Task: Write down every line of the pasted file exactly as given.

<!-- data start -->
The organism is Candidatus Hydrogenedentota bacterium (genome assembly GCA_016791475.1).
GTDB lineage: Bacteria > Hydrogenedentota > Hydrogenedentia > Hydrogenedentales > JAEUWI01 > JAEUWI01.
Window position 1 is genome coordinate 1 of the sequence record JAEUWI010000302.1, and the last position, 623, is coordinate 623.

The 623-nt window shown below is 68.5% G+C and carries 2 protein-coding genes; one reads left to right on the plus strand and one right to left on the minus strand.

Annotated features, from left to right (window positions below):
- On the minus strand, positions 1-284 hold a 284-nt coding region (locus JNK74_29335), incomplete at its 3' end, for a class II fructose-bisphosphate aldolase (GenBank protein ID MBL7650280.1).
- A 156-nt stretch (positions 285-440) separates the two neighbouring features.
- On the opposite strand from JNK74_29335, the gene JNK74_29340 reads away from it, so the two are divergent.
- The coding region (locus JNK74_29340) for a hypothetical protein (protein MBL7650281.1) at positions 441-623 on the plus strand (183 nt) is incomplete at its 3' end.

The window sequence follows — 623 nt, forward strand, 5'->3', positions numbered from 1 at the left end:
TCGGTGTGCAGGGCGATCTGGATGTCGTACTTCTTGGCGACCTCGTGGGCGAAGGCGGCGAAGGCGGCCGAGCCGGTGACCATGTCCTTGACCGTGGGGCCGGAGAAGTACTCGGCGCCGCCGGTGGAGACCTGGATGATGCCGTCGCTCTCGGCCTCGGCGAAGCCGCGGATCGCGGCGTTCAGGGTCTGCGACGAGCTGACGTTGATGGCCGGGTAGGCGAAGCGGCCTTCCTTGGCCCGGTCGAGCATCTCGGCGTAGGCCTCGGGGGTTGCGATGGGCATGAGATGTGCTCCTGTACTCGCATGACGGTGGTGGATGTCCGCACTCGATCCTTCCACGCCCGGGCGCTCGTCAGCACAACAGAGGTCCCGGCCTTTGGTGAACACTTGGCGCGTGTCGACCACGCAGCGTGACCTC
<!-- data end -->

The organism is Candidatus Hydrogenedentota bacterium (genome assembly GCA_016791475.1).
GTDB lineage: Bacteria > Hydrogenedentota > Hydrogenedentia > Hydrogenedentales > JAEUWI01 > JAEUWI01.
Window position 1 is genome coordinate 1 of the sequence record JAEUWI010000302.1, and the last position, 623, is coordinate 623.

The 623-nt window shown below is 68.5% G+C and carries 2 protein-coding genes; one reads left to right on the plus strand and one right to left on the minus strand.

Annotated features, from left to right (window positions below):
- On the minus strand, positions 1-284 hold a 284-nt coding region (locus JNK74_29335), incomplete at its 3' end, for a class II fructose-bisphosphate aldolase (GenBank protein ID MBL7650280.1).
- A 156-nt stretch (positions 285-440) separates the two neighbouring features.
- On the opposite strand from JNK74_29335, the gene JNK74_29340 reads away from it, so the two are divergent.
- The coding region (locus JNK74_29340) for a hypothetical protein (protein MBL7650281.1) at positions 441-623 on the plus strand (183 nt) is incomplete at its 3' end.

The window sequence follows — 623 nt, forward strand, 5'->3', positions numbered from 1 at the left end:
TCGGTGTGCAGGGCGATCTGGATGTCGTACTTCTTGGCGACCTCGTGGGCGAAGGCGGCGAAGGCGGCCGAGCCGGTGACCATGTCCTTGACCGTGGGGCCGGAGAAGTACTCGGCGCCGCCGGTGGAGACCTGGATGATGCCGTCGCTCTCGGCCTCGGCGAAGCCGCGGATCGCGGCGTTCAGGGTCTGCGACGAGCTGACGTTGATGGCCGGGTAGGCGAAGCGGCCTTCCTTGGCCCGGTCGAGCATCTCGGCGTAGGCCTCGGGGGTTGCGATGGGCATGAGATGTGCTCCTGTACTCGCATGACGGTGGTGGATGTCCGCACTCGATCCTTCCACGCCCGGGCGCTCGTCAGCACAACAGAGGTCCCGGCCTTTGGTGAACACTTGGCGCGTGTCGACCACGCAGCGTGACCTC